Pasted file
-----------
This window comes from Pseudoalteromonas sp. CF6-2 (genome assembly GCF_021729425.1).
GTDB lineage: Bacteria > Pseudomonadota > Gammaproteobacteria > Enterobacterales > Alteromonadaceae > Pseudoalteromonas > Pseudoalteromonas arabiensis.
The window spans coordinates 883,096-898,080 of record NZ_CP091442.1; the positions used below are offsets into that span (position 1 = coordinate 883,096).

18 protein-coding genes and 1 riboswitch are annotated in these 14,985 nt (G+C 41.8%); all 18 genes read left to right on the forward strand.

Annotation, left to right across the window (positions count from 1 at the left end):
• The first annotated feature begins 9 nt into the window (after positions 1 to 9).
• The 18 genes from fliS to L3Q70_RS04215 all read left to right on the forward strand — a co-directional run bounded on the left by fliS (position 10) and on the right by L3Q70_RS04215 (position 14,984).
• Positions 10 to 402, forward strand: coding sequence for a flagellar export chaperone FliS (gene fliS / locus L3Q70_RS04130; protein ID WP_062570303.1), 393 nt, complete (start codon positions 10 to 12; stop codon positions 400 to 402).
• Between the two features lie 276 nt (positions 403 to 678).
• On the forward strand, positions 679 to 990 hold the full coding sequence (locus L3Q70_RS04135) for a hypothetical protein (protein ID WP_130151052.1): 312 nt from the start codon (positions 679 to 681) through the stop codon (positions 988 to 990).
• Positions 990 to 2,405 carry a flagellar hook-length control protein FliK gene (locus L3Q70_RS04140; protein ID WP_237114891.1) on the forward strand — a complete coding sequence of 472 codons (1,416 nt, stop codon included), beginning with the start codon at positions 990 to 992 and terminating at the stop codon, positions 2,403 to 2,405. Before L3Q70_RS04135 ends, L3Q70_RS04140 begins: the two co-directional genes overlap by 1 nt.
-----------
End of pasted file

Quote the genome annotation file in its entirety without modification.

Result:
This window comes from Pseudoalteromonas sp. CF6-2 (genome assembly GCF_021729425.1).
GTDB lineage: Bacteria > Pseudomonadota > Gammaproteobacteria > Enterobacterales > Alteromonadaceae > Pseudoalteromonas > Pseudoalteromonas arabiensis.
The window spans coordinates 883,096-898,080 of record NZ_CP091442.1; the positions used below are offsets into that span (position 1 = coordinate 883,096).

18 protein-coding genes and 1 riboswitch are annotated in these 14,985 nt (G+C 41.8%); all 18 genes read left to right on the forward strand.

Annotation, left to right across the window (positions count from 1 at the left end):
• The first annotated feature begins 9 nt into the window (after positions 1 to 9).
• The 18 genes from fliS to L3Q70_RS04215 all read left to right on the forward strand — a co-directional run bounded on the left by fliS (position 10) and on the right by L3Q70_RS04215 (position 14,984).
• Positions 10 to 402, forward strand: coding sequence for a flagellar export chaperone FliS (gene fliS / locus L3Q70_RS04130; protein ID WP_062570303.1), 393 nt, complete (start codon positions 10 to 12; stop codon positions 400 to 402).
• Between the two features lie 276 nt (positions 403 to 678).
• On the forward strand, positions 679 to 990 hold the full coding sequence (locus L3Q70_RS04135) for a hypothetical protein (protein ID WP_130151052.1): 312 nt from the start codon (positions 679 to 681) through the stop codon (positions 988 to 990).
• Positions 990 to 2,405 carry a flagellar hook-length control protein FliK gene (locus L3Q70_RS04140; protein ID WP_237114891.1) on the forward strand — a complete coding sequence of 472 codons (1,416 nt, stop codon included), beginning with the start codon at positions 990 to 992 and terminating at the stop codon, positions 2,403 to 2,405. Before L3Q70_RS04135 ends, L3Q70_RS04140 begins: the two co-directional genes overlap by 1 nt.